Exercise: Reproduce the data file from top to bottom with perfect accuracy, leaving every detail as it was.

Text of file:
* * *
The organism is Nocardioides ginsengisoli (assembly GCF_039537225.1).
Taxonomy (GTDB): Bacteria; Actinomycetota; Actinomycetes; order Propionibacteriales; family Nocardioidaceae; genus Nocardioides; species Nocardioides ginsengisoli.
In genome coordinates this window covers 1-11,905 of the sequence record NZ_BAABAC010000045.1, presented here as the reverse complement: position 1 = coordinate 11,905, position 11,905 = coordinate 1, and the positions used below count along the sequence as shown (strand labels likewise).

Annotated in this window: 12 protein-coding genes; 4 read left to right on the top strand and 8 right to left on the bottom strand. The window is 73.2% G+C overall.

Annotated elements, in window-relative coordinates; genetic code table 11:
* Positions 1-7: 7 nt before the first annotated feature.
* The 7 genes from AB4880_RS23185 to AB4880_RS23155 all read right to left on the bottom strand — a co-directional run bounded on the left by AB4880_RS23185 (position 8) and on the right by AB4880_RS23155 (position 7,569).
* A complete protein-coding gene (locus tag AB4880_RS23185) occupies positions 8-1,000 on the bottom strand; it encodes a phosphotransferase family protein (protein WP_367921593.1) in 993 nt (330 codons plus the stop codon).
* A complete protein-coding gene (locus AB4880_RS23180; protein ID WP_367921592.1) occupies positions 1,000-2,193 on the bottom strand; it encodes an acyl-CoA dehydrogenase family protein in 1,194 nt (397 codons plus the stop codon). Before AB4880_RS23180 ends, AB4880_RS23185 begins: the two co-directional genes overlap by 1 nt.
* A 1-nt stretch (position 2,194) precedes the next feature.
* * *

The organism is Nocardioides ginsengisoli (assembly GCF_039537225.1).
Taxonomy (GTDB): Bacteria; Actinomycetota; Actinomycetes; order Propionibacteriales; family Nocardioidaceae; genus Nocardioides; species Nocardioides ginsengisoli.
In genome coordinates this window covers 1-11,905 of the sequence record NZ_BAABAC010000045.1, presented here as the reverse complement: position 1 = coordinate 11,905, position 11,905 = coordinate 1, and the positions used below count along the sequence as shown (strand labels likewise).

Annotated in this window: 12 protein-coding genes; 4 read left to right on the top strand and 8 right to left on the bottom strand. The window is 73.2% G+C overall.

Annotated elements, in window-relative coordinates; genetic code table 11:
* Positions 1-7: 7 nt before the first annotated feature.
* The 7 genes from AB4880_RS23185 to AB4880_RS23155 all read right to left on the bottom strand — a co-directional run bounded on the left by AB4880_RS23185 (position 8) and on the right by AB4880_RS23155 (position 7,569).
* A complete protein-coding gene (locus tag AB4880_RS23185) occupies positions 8-1,000 on the bottom strand; it encodes a phosphotransferase family protein (protein WP_367921593.1) in 993 nt (330 codons plus the stop codon).
* A complete protein-coding gene (locus AB4880_RS23180; protein ID WP_367921592.1) occupies positions 1,000-2,193 on the bottom strand; it encodes an acyl-CoA dehydrogenase family protein in 1,194 nt (397 codons plus the stop codon). Before AB4880_RS23180 ends, AB4880_RS23185 begins: the two co-directional genes overlap by 1 nt.
* A 1-nt stretch (position 2,194) precedes the next feature.